If you've been baking for any length of time, you've almost certainly made a banana nut bread in some form. And if you've been baking for a long time, or if you're a prolific baker, you probably have come to rely on a favorite recipe, one you turn to time and time again. That "old reliable" recipe you go to when you need to use up a few browning bananas or bring a comforting quick bread to a friend or a coffee meeting and you're not feeling particularly adventurous.
I have such a recipe. I've used it forever. I love it dearly. It produces a beautifully domed loaf of mildly sweet, moist banana bread with the most perfect crumb I've ever seen in a quick bread. (And yes, stay tuned, I'm going to share that one in an upcoming post.) But when I saw a recipe for Banana Nut Bread in theBaking at Home with The Culinary Institute of Americabook, I was intrigued.
Banana nut bread is so homey, so simple ~ it seemed out of place there, even among the other quick bread recipes (which included delectables such as Smoked Provolone and Thyme Muffins and Dutch Baby with Spiced Peaches). I took a closer look and saw something that jumped out at me. Orange zest? Hmm. Yes! I set out my ingredients and went to work.
There were a few significant differences between this recipe and my old faithful. For one thing, this recipe called for less fat, no added moisture, less egg, and a blend of sugar and honey. And the most striking difference? The recipe called for only 1/2 teaspoon of baking powder to leaven two loaves of banana bread. I read it through again. A few times. I was tempted to adjust the amount, but ultimately, I decided to go with the superior wisdom of the CIA and see where this mysteriously small quantity of baking powder would take me.
Turns out, it didn't take me far, volume-wise. The loaves rose only about 1/2 inch while baking, to an unimpressive height of about 2 1/2 inches fully baked. The smell was heavenly ~ buttery banana and orange. I waited for the loaves to cool 10 minutes, popped them out of their pans, and let them cool overnight on racks. (I baked these at about 11 p.m.)
In the morning when I cut into the loaves, I found an extremely dense crumb, studded with walnuts and banana chunks, flecked with orange zest. The texture was moist and velvety, more like a fruitcake than a typical banana bread. That explains it, I thought. Odd, maybe, but delicious. I decided to refer to it as banana-nut cake when serving it to anyone outside my immediate family, to help explain the unorthodox texture and appearance. I gave some to friends, some to my parents, and my teenage son at nearly half a loaf by himself. I was asked for the recipe.
And then, a few days later, I received an e-mail from my wonderful contact at Wiley, the book's publisher. He forwarded me a list of errata compiled by the publisher. There were a few mistakes here and there, as there always are in cookbooks, which would be corrected in subsequent printings.
I scanned the list. There was the banana nut bread. Turns out that 1/2 teaspoon of baking powder isn't enough leavening for two loaves of banana bread! The recipe should read 1 1/2 teaspoons of baking powder, plus 1/2 teaspoon baking soda! What was I thinking? As a cookbook editor by trade, I know darn well that mistakes get made in recipe text all the time. So why, why did I go ahead and make this as is when the mistake in this recipe was so glaringly obvious?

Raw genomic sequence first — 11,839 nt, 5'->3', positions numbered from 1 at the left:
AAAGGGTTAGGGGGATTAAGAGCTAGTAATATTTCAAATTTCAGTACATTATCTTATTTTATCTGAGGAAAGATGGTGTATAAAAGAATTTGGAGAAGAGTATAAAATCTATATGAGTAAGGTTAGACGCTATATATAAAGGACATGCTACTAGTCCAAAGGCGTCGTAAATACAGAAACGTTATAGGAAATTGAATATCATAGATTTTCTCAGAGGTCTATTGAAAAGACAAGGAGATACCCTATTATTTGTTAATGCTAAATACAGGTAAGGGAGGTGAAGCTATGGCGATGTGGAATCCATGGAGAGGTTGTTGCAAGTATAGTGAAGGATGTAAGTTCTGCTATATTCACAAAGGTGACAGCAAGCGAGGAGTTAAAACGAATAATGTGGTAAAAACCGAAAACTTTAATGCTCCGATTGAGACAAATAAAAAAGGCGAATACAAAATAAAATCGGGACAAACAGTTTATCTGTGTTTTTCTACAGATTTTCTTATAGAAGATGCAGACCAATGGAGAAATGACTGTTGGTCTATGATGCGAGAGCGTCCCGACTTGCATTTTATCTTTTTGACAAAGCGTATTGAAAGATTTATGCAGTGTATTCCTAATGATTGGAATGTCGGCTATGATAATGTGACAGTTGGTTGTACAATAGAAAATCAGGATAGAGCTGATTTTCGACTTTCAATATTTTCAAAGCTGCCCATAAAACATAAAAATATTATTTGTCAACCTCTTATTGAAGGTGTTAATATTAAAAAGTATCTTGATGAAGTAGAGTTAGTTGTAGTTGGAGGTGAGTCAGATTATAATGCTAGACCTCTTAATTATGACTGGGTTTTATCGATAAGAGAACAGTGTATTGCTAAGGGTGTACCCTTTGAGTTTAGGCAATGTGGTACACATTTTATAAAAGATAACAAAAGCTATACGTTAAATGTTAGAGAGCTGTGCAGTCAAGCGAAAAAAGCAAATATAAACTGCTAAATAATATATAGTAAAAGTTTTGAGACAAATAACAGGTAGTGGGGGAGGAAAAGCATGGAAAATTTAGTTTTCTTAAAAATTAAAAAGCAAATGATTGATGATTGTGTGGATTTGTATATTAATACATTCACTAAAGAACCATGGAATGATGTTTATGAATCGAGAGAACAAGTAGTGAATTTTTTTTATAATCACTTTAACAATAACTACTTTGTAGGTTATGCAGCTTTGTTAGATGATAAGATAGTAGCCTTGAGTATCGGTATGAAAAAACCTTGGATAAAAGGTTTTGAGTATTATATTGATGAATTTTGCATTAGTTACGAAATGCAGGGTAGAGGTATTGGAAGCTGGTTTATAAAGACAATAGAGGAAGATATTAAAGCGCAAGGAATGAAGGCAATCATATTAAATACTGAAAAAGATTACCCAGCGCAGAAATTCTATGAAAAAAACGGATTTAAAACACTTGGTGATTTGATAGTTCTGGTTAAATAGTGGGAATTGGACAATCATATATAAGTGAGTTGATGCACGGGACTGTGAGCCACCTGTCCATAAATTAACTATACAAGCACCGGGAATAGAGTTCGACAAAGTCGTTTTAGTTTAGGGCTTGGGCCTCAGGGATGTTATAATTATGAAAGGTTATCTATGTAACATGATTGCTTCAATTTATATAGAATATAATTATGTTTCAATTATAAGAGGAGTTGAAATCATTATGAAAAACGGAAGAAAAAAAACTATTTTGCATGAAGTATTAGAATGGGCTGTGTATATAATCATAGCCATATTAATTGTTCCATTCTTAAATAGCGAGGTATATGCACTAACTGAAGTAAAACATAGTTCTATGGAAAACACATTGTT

A side-by-side comparison: Corrected version on the left
Well, for one thing, I readily admit, I was thinking, It's the CIA! There's a certain amount of credibility that name alone garners, so I was prepared to take the recipe on faith. Quite honestly, I don't presume to know more than the CIA. For another, I figured, what's the worst that could happen? So, my bread will be a little flat. And it was. And we ate it anyway, and it was delicious. A third thing at play here is that I'm not approaching this cookbook under regular circumstances, where I might tweak a recipe here or there according to my preferences. I'm baking through it, playing by its rules. If it says 1/2 teaspoon, I add 1/2 teaspoon. Recipes fail. Sometimes it's the cook's fault; sometimes the book's fault.
Photos Below Are Corrected Version
To follow up, I made the corrected version of this recipe. It rose higher, filled the pan as expected. When I cut into it, the crumb was open and there were air bubbles distributed predictably throughout, thanks to the power of chemical leavening. The aroma was, again, absolutely wonderful.
The final verdict? Everyone with an opinion to share preferred the first version. The richness of the more compact loaf was appealing because it was so different. Upon tasting the second version, the prevailing comments were along the lines of, "This version is much drier." It wasn't dry, though. It was just that the first version was so dense, it was a tough act to follow.
Would I make this recipe again? Yes ~ in fact, I think I'd make them both. The first when I need a comforting banana-cake fix; the second when I require a lighter, more conventional banana bread. The citrus in this recipe is really special ~ if you like orange, I encourage you not to skip it.
Is there a lesson to be learned here? Sure there is. Baking is full of lessons. If you have honed your baking skills, trust them. If you know what works and what doesn't, go with what you know. And if you want to go out on a limb occasionally, please do. That's where serendipity tends to perch.